FIG. 4A is an exemplary block diagram of a first embodiment of the invention. Heat producing component 22 is thermally coupled to a heat dissipation structure 24 optionally comprising several elements such as a heat sink 34 preferably coupled to a heat pipe 46 having an optional heat pipe valve 38. The heat pipe 46 is further coupled to a heat spreader 42. The heat spreader 42 and heat sink 34 are both thermally coupled and cooled using a fan 40. A thermal sensor 26 is thermally isolated from heat dissipation structure 24 using thermal isolator 36. The output of thermal sensor 26 is connected to control logic 20 to provide feedback of the surface temperature of exterior surface 30. The temperature of exterior surface 30 is affected by heat energy 28 that is radiated from heat sink 34. The temperature of the exterior surface 30 is sensed by thermal sensor 26 by detecting re-radiated heat energy 32.
The control logic 20, in this exemplary embodiment, is able to reduce the heat generated by heat producing component 22 by preferably changing the clock speed or duty cycle in clock circuit 44. For the exemplary embodiment, clock circuit 44 and control logic 20 are incorporated into conventional thermal control logic used in conventional notebook computers. The thermal sensor 26 is fabricated using either thermal diodes, thermocouples, thermistors, or pyro-electric devices, but preferably a thermal diode. The thermal isolator 36 can be fabricated using thermally conductive insulation such as a plastic rigid foam, polypropylene felt, cork, or polycarbonate Acrylonitrile Butadiene Styrene (pc-ABS).
The control logic 20 is further capable of reducing the amount of heat energy 28 radiated from the notebook computer by controlling either the speed of fan 40 or the heat pipe valve 38 or both. By controlling the fan speed, the heat dissipated from heat sink 34 may be moved to another surface, such as a remote side of the notebook, and expelled out of the notebook. By controlling heat pipe valve 38, heat can be transferred from the heat sink 34 to heat spreader 42 which is preferably placed under the keyboard 14 (see FIG. 1).
Also shown in FIG. 4A is an optional additional thermal sensor 54 connected to control logic 20. This additional thermal sensor 54 is located within the notebook computer or optionally in a docking station and coupled to control logic 20 through a docking connector. This additional thermal sensor 54 is used by the control logic 20 to calibrate the thermal sensor 26. Calibration is preferable when the thermal sensor 26 chosen for a given application is better at measuring relative temperature changes than reading absolute temperature values. Calibration may also be preferable if the output of thermal sensor 26 is non-linear. Another purpose for calibration is to allow a notebook computer's thermal system to work with several different vendors of thermal sensors or different types of thermal sensors depending on the cost of the configured notebook.
Control logic 20 calibrates thermal sensor 26 by reading the output of additional thermal sensor 54 which is used to detect known surface sensed heat 52, and thus the temperature of known surface 50. This known surface 50 may be internal to the case 18 of the notebook 10 or it may be a known surface external to the case 18, such as a docking tray 31 platform (see FIG. 3). Preferably, additional thermal sensor 54 and thermal sensor 26 are of the same type of thermal sensor and matched to have similar properties. However, for some thermal sensors, it is not economically feasible to match different sensors.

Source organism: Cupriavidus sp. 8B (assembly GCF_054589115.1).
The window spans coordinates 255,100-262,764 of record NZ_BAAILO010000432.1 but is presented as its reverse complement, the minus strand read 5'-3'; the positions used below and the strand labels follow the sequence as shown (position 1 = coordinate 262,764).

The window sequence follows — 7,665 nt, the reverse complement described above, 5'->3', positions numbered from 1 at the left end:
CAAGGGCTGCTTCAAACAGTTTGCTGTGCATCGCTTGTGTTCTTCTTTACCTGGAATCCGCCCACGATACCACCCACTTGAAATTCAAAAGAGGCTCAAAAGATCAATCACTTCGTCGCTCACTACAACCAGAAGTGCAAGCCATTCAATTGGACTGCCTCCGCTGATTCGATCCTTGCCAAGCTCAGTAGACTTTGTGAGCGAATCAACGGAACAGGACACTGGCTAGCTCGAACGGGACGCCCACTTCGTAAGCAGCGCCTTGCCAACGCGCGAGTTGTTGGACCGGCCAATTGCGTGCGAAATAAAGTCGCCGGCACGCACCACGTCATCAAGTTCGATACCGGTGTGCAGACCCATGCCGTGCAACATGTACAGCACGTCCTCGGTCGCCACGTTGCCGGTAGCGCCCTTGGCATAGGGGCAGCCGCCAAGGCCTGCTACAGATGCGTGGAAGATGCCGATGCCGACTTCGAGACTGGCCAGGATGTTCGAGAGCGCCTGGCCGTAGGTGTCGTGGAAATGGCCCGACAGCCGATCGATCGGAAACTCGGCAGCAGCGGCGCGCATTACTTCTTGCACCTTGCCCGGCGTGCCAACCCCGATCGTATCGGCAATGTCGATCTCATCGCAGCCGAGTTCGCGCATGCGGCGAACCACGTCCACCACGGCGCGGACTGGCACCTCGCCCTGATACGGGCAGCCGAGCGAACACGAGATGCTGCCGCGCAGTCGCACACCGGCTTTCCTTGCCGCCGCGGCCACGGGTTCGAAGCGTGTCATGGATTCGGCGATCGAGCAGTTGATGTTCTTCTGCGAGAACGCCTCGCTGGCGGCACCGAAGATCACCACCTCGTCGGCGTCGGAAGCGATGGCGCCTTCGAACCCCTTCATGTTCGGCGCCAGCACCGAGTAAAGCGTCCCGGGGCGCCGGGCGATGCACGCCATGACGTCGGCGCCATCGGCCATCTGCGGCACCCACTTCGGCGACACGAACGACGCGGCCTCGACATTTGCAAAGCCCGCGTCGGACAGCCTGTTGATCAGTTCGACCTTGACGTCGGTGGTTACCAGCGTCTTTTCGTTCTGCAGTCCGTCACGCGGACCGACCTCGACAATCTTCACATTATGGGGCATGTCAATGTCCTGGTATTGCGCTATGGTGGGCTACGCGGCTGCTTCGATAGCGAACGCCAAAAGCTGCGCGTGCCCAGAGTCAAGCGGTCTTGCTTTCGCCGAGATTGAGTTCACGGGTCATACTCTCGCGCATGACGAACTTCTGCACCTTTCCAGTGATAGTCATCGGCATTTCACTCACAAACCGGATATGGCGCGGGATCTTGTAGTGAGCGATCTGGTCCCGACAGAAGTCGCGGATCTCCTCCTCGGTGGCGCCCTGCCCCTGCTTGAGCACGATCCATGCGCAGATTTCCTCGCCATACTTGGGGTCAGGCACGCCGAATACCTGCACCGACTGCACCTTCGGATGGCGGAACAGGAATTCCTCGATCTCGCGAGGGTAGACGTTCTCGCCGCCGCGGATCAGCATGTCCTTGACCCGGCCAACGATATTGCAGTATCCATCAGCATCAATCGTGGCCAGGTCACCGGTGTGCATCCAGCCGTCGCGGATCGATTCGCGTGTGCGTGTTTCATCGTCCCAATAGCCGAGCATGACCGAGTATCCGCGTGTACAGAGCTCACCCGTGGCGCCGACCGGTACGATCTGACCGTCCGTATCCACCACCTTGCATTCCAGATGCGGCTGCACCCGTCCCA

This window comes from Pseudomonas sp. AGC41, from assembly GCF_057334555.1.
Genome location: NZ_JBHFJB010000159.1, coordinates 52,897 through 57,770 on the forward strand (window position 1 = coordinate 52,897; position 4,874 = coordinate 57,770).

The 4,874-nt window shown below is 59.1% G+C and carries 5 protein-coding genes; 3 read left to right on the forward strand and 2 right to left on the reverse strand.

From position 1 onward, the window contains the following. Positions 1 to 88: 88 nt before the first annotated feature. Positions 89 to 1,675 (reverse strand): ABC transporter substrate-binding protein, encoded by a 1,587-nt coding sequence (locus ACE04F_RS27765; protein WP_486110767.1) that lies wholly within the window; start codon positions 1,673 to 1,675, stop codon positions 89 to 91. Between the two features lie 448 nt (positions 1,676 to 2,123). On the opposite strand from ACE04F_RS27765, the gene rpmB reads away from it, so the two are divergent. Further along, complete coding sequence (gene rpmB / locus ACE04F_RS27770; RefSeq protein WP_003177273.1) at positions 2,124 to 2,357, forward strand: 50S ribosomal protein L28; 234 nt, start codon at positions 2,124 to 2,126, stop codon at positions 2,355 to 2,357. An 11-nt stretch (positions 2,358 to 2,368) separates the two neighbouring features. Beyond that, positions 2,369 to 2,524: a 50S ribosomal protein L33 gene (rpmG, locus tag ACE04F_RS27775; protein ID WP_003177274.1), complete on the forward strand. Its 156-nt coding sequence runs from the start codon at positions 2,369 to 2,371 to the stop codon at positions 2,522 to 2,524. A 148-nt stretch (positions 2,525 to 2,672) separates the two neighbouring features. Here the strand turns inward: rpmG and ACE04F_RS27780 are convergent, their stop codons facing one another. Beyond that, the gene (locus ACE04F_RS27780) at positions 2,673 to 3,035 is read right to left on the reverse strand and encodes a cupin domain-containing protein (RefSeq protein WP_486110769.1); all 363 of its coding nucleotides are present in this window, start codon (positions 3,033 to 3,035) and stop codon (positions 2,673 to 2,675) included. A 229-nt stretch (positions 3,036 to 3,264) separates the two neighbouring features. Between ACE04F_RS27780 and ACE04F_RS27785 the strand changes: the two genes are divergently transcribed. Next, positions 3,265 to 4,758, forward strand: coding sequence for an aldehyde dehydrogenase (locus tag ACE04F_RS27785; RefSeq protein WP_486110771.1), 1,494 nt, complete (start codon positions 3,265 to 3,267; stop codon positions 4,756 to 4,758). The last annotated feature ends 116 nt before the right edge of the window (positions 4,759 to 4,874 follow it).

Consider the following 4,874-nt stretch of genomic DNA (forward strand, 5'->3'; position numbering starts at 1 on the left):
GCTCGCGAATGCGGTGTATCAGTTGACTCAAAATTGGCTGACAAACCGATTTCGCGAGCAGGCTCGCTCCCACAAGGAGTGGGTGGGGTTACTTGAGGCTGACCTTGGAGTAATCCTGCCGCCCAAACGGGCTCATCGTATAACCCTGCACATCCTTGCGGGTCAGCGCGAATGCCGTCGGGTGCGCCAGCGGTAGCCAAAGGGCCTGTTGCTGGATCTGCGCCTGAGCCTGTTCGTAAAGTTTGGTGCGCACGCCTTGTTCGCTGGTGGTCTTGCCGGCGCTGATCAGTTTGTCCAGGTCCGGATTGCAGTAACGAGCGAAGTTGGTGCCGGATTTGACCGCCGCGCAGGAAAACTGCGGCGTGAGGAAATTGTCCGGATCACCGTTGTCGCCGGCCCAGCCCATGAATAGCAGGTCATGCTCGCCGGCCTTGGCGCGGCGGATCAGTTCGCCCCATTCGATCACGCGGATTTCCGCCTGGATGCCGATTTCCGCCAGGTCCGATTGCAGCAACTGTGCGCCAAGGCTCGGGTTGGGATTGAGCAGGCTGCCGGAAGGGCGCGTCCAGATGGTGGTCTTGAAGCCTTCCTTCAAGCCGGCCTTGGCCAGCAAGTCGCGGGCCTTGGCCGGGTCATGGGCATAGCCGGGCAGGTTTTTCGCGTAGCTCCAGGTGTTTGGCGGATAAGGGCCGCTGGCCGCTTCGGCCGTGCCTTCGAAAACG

FIG. 4B is a block diagram of a first alternative embodiment for notebook 10 that uses a single thermal sensor 26 that can still be calibrated. A movable lens 60 performs the calibration. The movable lens 60 may be moved manually by the user or automatically by the control logic 20 such as by using a solenoid (not shown) attached to the moveable lens 60. A docking station can also activate the movable lens 60 when the notebook 10 is inserted within it. The moveable lens 60 has at least two positions. In the first position, external surface 30 absorb heat energy 28 from heat sink 34. Re-radiated heat energy 32 from the external surface 30 is directed to thermal sensor 26 using movable lens 60. In this first position for movable lens 60, known surface heat energy 52 from known surface 50 is blocked from reaching the thermal sensor 26.
FIG. 4C is a partial block diagram of the first alternative embodiment shown in FIG. 4B with the movable lens 60 shown in a second position. In the second position, movable lens 60 blocks the re-radiated heat energy 32 from reaching the thermal sensor 26. The movable lens 60, in the second position, allows known surface heat energy 52 to be directed to thermal sensor 26.
Another form of thermal feedback does not require an absolute temperature measurement from the thermal sensor 26. FIG. 5 is a chart illustrating sensed temperature over time for a first and second surface where the first surface is a typically encountered surface such as a docking tray for a notebook computer (see FIG. 3). The origin on the time axis represents the notebook 10 in a stable operating state. As the notebook 10 increases its power, due to increased use or computational processing, the heat energy radiated from the notebook 10 causes external surface temperatures to rise. For the first surface 76, a docking tray surface, the temperature rise increases at a first rate of change 70 and eventually stabilizes at an increased temperature. When the notebook 10 is on a second surface (for example, a lap) that cannot dissipate the heat energy as well as the docking tray surface, the second surface has a second rate on change 72 which is larger than the first rate of change 70 before eventually stabilizing at a higher temperature. By detecting the rate of change of temperature rise, the control logic begins to adjust the thermal output of the heat producing components earlier than done by just detecting absolute temperature levels of the first and second surfaces.